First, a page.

The unusually wettish spring has meant that even the high plains desert is insanely green and lush. I trimmed back the overgrown herbs, pulled some weeds, and finally re-installed by creepy doll guardians. (They are apparently not creepy enough to serve as scarecrows regarding some of the domesticated wildlife around these parts.) Continue Reading »
Archive for June, 2011
Hollywood publicists really have a brilliant grasp of the necessarily gendered nature of narratives about celebrity lives. Although I only read the covers of tabloids and celebrity weeklies (except when I visit my hair stylist every month), I’ve long thought that Jennifer Aniston has one of the best publicists around for managing to keep selling the “Poor Heartbroken Jen/Poor Childless Jen” story line for all of these years since her divorce from Brad Pitt.
Maybe it’s because I’m such an ideological Marxist feminist, but I just assume that she’s living the (unmarried, child-free) life she wants to live, and it looks like a pretty damn good life to me: she’s financially independent, free to enjoy sexual and/or romantic entanglements with whomever she likes, free to leave them whenever she likes, and she doesn’t have any obligations beyond career and body maintenance. But every time she’s photographed with a new boy toy, “He’s the One, and He Wants to Start a Family!” until they break up, and it’s “Poor Heartbroken Jen” again.
Compare this to the narrative about George Clooney, Continue Reading »
There are a number of you in town this week for the world’s largest Independence Day rodeo, and we welcome you and your spending money. Potterville is the place to be for PRCA action this week!
But, please: if you stop a local to ask for directions, try to listen to us and answer our questions so that we can help you find your way around. Some urban planning genius back in the ninteenth century decided that it was a terrific idea to name our avenues (the North-South axes) and streets (the East-West axes) by the same damn numbers, so when we ask you which “twentieth” you want, don’t scream at us “Twentieth! The road!” as though we’re daft. Continue Reading »
Nicholas Kristof asks, “What if nutritionists came up with a miracle cure for childhood malnutrition? A protein-rich substance that doesn’t require refrigeration? One that is free and is available even in remote towns like this one in Niger where babies routinely die of hunger-related causes? Impossible, you say? Actually, this miracle cure already exists. It’s breast milk.”
The belief that breast milk has nearly magical healing properties is at least 300 years old, and probably a lot older than that. I have a Master’s student who’s working on a thesis about the rhetoric and beliefs about breastfeeding in the early U.S. Republic, and her research in the prescriptive literature by English and American physicians in the eighteenth and early nineteenth centuries has revealed a pretty static set of beliefs in breast milk’s power not just to ensure the health of infants, but also its uses in curing a variety of maladies in all sufferers, children and adults. Breast milk was recommended both topically and internally for a variety of complaints in the eighteenth century, so it’s interesting to see Kristof reaching for the same language of healing and “cures” when touting breastfeeding in developing countries.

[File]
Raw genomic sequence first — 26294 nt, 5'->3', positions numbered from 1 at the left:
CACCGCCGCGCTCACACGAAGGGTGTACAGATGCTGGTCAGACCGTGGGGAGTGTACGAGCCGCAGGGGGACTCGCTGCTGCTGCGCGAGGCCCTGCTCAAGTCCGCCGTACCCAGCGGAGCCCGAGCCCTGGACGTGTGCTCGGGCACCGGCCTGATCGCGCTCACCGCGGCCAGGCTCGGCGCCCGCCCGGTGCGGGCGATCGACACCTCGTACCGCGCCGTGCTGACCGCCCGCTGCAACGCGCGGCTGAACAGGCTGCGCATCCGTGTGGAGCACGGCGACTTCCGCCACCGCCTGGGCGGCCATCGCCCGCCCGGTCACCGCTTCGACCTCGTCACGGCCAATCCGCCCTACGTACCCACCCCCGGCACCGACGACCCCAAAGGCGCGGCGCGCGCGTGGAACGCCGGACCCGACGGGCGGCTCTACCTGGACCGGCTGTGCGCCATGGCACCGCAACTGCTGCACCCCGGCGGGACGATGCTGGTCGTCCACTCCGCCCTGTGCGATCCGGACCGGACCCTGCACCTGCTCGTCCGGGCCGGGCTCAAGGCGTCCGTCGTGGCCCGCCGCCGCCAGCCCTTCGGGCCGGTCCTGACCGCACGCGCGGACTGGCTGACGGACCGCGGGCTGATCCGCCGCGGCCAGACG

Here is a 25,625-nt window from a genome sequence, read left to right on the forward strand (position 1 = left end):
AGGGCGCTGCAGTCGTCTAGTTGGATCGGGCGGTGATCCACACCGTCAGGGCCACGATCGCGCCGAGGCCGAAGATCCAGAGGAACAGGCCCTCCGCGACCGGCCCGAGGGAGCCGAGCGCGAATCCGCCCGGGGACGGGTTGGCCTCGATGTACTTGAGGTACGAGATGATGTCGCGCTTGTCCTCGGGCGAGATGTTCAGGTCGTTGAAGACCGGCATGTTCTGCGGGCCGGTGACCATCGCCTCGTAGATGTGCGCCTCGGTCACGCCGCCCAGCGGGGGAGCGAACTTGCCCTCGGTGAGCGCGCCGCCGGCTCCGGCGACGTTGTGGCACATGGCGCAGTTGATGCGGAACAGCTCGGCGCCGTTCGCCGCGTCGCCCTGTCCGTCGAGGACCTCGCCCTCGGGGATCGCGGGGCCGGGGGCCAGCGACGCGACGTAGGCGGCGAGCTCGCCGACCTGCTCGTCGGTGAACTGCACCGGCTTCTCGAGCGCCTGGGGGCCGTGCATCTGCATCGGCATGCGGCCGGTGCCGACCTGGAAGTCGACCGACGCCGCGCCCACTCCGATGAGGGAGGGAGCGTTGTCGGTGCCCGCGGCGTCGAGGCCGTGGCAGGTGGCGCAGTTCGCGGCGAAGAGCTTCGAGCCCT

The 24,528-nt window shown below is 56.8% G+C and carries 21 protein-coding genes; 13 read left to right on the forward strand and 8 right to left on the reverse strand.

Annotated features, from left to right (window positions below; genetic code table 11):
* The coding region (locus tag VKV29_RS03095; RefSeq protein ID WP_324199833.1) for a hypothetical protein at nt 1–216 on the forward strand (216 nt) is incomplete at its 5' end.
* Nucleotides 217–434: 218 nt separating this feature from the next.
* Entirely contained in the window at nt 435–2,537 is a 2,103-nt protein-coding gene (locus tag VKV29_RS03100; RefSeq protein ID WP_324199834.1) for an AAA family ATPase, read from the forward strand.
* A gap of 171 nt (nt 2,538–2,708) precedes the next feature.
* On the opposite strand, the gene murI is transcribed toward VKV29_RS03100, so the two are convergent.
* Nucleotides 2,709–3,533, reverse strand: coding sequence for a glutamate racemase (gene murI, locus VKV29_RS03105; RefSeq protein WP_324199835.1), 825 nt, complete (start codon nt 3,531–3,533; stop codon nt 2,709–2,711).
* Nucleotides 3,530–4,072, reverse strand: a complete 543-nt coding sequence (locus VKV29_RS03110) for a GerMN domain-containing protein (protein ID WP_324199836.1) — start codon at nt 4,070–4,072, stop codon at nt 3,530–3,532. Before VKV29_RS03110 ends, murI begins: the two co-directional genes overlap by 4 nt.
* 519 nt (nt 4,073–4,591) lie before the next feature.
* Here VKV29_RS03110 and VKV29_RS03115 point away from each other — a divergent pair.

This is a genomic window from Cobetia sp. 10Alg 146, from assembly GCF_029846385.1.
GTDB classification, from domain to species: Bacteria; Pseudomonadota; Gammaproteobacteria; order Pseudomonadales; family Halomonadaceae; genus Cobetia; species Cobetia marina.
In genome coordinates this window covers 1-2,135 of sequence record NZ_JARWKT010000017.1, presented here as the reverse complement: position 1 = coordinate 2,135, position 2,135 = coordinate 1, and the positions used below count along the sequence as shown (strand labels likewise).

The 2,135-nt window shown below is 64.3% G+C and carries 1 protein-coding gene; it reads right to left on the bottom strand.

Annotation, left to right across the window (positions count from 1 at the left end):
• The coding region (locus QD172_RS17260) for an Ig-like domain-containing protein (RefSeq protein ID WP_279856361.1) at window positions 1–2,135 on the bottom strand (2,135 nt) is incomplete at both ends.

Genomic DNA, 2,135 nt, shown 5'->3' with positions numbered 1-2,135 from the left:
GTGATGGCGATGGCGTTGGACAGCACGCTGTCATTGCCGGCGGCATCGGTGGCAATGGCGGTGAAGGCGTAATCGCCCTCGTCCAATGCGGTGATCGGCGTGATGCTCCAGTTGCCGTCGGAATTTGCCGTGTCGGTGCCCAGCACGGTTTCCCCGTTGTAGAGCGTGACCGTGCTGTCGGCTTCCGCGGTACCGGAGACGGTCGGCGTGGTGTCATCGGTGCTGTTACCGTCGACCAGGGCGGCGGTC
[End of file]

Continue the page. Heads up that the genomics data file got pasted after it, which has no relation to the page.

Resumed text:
While I think in general that Kristof is correct that promoting breastfeeding is a good thing, I also find that his column treats women’s bodies as mere vessels for the feeding of infants, and their time therefore as worthless. Continue Reading »
Via Canada-Supporting Women in Geography, I found this article by Duke University Literature Professor Toril Moi, “Discussion or Aggression? Arrogance and Despair in Graduate School.” In it she writes about speech, authority, and power dynamics in the graduate seminar, specifically about the gendered nature of these dynamics:
Every year some female graduate students tell me that they feel overlooked, marginalized, silenced in some seminars. They paint a picture of classrooms where the alpha males—so-called “theory boys”—are encouraged to hold forth in impossibly obscure language, but where their own interventions elicit no response. These women, in short, say that they are not listened to, that they are not taken seriously, and that they get the impression that their perceptions of the matter at hand are of no interest to anyone else.
Such experiences tend to reproduce a particularly clichéd ideology in which theory and abstract thought are thought to belong to men and masculinity, and women are imagined to be the bearers of emotional, personal, practical concerns. In a system that grants far more symbolic capital, far more intellectual power, to abstract theorizing than to, say, concrete investigations of particular cases, these women lose out in the battle for symbolic capital. This is bad for their relationship to the field they love, and it is bad for their careers in and out of graduate school. This is sexism, and all this goes to show that sexist effects often arise from the interactions of people who have no sexist intentions at all.
But there is another side to this. Sometimes I have a conversation with someone who has been described to me as a theory boy. Then I invariably discover that the theory boy doesn’t at all sound like an intellectual terrorist. He is, simply, profoundly and passionately interested in ideas. He loves theory and precisely because he loves it, he has strong theoretical views.
Moi concludes that faculty play a critical role in encouraging dialogic conversation rather than monologic performance, and that “[s]ome of us—professors and graduate students—need to learn to stop being so touchy, vain and self-regarding, so that we can listen to well-founded criticism without becoming defensive. Others need to learn to become more assertive and how to stand their ground when their views come under pressure. We all need to care more about formulating our thought precisely and less about the impression we make on others.” But the point about faculty leadership is key, I think–it’s fun to engage in a lively discussion with passionate students, but we need to consider why some may not want to engage in the conversation, and how we can ensure that the ideas of those students get a full and fair hearing.